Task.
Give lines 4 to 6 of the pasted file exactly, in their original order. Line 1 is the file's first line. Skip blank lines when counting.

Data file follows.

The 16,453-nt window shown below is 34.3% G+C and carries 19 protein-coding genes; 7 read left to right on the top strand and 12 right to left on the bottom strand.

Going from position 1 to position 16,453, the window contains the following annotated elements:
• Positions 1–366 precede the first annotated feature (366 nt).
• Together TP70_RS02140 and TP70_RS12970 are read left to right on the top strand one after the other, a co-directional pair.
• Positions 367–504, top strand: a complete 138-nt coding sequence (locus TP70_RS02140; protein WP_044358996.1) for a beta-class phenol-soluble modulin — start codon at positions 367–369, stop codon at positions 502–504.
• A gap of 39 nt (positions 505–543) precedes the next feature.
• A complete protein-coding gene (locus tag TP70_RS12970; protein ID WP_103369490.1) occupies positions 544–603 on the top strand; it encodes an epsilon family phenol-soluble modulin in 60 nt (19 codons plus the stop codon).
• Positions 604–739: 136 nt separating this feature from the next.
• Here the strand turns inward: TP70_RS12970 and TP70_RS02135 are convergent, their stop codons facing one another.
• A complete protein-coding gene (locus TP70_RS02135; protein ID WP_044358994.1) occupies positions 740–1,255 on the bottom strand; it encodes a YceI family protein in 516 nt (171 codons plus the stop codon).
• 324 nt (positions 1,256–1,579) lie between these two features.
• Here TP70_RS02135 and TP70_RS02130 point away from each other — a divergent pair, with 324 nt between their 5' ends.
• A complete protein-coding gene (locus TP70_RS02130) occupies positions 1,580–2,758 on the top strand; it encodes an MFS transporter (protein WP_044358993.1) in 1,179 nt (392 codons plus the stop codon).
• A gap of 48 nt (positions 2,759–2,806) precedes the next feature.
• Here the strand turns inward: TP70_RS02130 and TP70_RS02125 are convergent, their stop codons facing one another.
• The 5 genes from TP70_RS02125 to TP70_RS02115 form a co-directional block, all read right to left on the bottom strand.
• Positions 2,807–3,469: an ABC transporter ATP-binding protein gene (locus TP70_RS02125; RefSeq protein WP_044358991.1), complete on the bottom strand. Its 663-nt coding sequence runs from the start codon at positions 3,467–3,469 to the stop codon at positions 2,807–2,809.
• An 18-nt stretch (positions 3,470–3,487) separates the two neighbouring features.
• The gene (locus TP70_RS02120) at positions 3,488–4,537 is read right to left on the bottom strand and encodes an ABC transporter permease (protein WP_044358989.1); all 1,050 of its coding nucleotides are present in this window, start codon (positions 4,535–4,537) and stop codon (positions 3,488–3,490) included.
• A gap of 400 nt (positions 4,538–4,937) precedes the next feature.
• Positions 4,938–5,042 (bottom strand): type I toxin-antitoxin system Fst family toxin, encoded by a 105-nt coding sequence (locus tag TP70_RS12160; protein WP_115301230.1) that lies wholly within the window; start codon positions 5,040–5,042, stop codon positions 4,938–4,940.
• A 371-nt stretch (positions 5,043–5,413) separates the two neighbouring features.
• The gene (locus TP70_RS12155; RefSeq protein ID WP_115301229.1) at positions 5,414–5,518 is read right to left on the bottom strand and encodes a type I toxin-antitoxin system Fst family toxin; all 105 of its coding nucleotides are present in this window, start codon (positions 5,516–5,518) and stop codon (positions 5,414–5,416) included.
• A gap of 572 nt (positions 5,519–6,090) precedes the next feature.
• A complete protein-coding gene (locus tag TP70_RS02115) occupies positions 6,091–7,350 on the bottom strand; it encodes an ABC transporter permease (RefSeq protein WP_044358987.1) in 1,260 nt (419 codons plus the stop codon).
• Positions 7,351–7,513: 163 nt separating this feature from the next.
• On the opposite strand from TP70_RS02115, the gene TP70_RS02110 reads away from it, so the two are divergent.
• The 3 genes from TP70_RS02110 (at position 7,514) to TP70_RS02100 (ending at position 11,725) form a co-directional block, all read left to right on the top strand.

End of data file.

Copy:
• Together TP70_RS02140 and TP70_RS12970 are read left to right on the top strand one after the other, a co-directional pair.
• Positions 367–504, top strand: a complete 138-nt coding sequence (locus TP70_RS02140; protein WP_044358996.1) for a beta-class phenol-soluble modulin — start codon at positions 367–369, stop codon at positions 502–504.
• A gap of 39 nt (positions 505–543) precedes the next feature.